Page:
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10 June 2015, 7.30pm


20th Century Theatre 291 Westbourne Grove , London W11 2QA 

Ferenc Rados piano  

Illustrated talk by Misha Donat 

TICKETS £25

price includes wine and refreshemnts 

BOOK HERE


Beethoven Piano Sonata in A flat major, Op. 26

Schubert Piano Sonata in D major, D850

Schubert composed his piano sonatas at a time when the genre was in decline, and public taste favoured much less demanding fare. Only the awe-inspiring figure of Beethoven was exempt from the appetite for what Schubert once dismissed as ‘miserable Mode-Waare’ (wretched fashionable stuff). As a composer of Lieder, dances and shorter piano pieces, Schubert had seen his fame spread far beyond the confines of Vienna, but when it came to compositions on a larger scale his ambitions were constantly thwarted. The extent of his artistic legacy was so little known to his contemporaries that the epitaph for his tombstone, written by Austria’s leading dramatist, Franz Grillparzer, lamented: ‘The art of music here buried a rich possession, but far fairer hopes.’ Beethoven’s funeral, some eighteen months before, had been a much more public affair, and Grillparzer had written an oration very different in tone: ‘The man who inherited and increased the immortal fame of Bach and Handel, of Haydn and Mozart, is no longer; and we stand weeping over the broken strings of an instrument now stilled.’


11 June 2015, 7.30pm


20th Century Theatre 291 Westbourne Grove , London W11 2QA 

Aleksei Kiseliov cello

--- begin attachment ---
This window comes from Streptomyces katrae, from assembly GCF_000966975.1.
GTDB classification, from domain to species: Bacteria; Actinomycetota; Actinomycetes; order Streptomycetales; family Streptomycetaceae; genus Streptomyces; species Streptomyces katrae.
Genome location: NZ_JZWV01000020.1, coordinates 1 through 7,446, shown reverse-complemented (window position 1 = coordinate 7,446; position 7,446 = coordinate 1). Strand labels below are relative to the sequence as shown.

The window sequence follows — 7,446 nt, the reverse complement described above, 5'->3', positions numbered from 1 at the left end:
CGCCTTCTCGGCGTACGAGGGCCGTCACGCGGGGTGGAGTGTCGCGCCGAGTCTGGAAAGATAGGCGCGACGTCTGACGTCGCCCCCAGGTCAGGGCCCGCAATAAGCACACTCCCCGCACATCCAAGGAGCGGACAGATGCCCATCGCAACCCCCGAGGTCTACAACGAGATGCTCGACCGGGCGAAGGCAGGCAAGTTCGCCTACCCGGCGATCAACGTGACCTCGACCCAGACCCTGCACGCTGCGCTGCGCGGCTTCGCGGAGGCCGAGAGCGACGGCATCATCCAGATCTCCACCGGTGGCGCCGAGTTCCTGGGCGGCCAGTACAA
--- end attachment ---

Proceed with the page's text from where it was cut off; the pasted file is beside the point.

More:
Itamar Golan piano  

Illustrated talk by Iain Burnside  

TICKETS £25

price includes wine and refreshemnts 

BOOK HERE


Britten Cello Sonata, Op. 65

Shostakovich Cello Sonata, Op. 40

The catalyst was ‘Slava’, the charismatic cellist Mstislav Rostropovich: in 1960, at the height of the Cold War, he gave the UK premiere of Shostakovich’s First Cello Concerto, an event at which Britten met Shostakovich and Rostropovich for the first time. The two composers were both shy men, but recognised each other as kindred spirits as well as fellow artists. Britten’s immediate response was to pen his bold Sonata in C, in some ways a portrait of Slava, his courage, humour and suffering. Shostakovich’s own Cello Sonata dates from the creative crucible of his pre-war years when he was learning to subvert conventional forms in emotionally powerful ways. Britten said of Shostakovich, ‘no one composing today has equal influence on me’. Shostakovich responded by dedicating his Symphony No. 14 to Britten. Cellist Aleksei Kiseliov and pianist Itamar Golan perform these two masterpieces of the chamber repertoire.



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